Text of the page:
In this collaborative fisheries research project, scientists are tagging and tracking swordfish to learn more about the billfish’s movement patterns in relation to sea turtle habitat. The team is also collaborating with the fishing industry to test two innovative gear modifications for reducing bycatch in the commercial swordfish fishery off California. The key idea behind the gear modifications are to set hooks at depths that will efficiently target (catch) swordfish but not sea turtles and marine mammals closer to the sea’s surface. One experimental gear modifies a deepset buoy configuration currently used by small-boat swordfish fishermen off Florida. The other is a deep-set long-line for larger fishing vessels. Both were pilot tested successfully by the lead investigators in 2011. In 2012-2013, PIER scientists tagged 10 swordfish within the Pacific Leatherback Closure Area, established to protect the critical habitat of migrating leatherback sea turtles. The tracking data is being used to characterize swordfish habitat and tailor the trial deep-set operations. The NOAA Fisheries team meanwhile has been conducting field trials of the deep-set long-lines and in 2012 made 17 deployments in waters off Central and Southern California, with hooks set at an average depth of 235 meters. With this configuration, researchers caught a range of marketable species, including one swordfish, 37 opah and two albacore tuna. Bycatch was dominated by blue sharks. There were no sea turtle or marine mammal interactions. The coming year's fieldwork will focus on figuring out why so few swordfish were caught and whether different strategies might increase swordfish catches, while still minimizing sea turtle interactions.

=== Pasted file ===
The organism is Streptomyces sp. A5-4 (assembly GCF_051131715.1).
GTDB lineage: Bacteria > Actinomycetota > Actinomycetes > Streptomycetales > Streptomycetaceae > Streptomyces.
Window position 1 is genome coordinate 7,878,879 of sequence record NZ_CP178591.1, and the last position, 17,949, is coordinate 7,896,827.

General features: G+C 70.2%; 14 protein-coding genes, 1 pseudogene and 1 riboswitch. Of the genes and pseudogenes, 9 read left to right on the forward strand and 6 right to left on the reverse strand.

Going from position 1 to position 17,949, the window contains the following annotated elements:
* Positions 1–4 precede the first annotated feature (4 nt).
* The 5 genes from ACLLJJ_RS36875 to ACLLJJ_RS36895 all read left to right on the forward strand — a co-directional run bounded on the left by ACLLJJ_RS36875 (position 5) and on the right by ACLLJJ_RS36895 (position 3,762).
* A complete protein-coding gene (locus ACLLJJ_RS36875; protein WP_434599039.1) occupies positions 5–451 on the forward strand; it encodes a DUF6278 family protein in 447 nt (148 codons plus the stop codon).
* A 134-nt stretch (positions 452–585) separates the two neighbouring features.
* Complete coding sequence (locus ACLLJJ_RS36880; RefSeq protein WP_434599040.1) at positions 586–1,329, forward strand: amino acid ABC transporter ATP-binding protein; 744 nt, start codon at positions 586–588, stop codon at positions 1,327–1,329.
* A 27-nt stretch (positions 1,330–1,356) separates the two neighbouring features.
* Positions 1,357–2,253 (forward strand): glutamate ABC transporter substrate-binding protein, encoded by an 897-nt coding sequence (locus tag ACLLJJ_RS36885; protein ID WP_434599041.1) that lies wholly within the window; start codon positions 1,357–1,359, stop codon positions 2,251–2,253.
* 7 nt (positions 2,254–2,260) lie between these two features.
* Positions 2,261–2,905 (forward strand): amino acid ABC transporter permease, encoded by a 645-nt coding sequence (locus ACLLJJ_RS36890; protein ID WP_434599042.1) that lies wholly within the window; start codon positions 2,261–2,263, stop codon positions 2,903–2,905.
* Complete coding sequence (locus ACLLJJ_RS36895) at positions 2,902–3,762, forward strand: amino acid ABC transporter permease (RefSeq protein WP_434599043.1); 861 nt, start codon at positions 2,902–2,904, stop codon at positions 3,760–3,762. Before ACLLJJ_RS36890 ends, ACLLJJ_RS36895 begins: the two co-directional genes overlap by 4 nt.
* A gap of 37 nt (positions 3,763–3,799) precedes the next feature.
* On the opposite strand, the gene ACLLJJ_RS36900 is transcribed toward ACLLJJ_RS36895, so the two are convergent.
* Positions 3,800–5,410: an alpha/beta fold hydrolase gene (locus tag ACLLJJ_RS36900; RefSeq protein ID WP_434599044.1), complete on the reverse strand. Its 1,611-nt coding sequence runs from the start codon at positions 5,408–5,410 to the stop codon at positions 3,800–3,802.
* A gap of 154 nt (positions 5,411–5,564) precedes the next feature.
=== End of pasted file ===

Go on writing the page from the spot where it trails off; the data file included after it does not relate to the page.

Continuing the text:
Targeting Swordfish Deep During the Day to Reduce Bycatch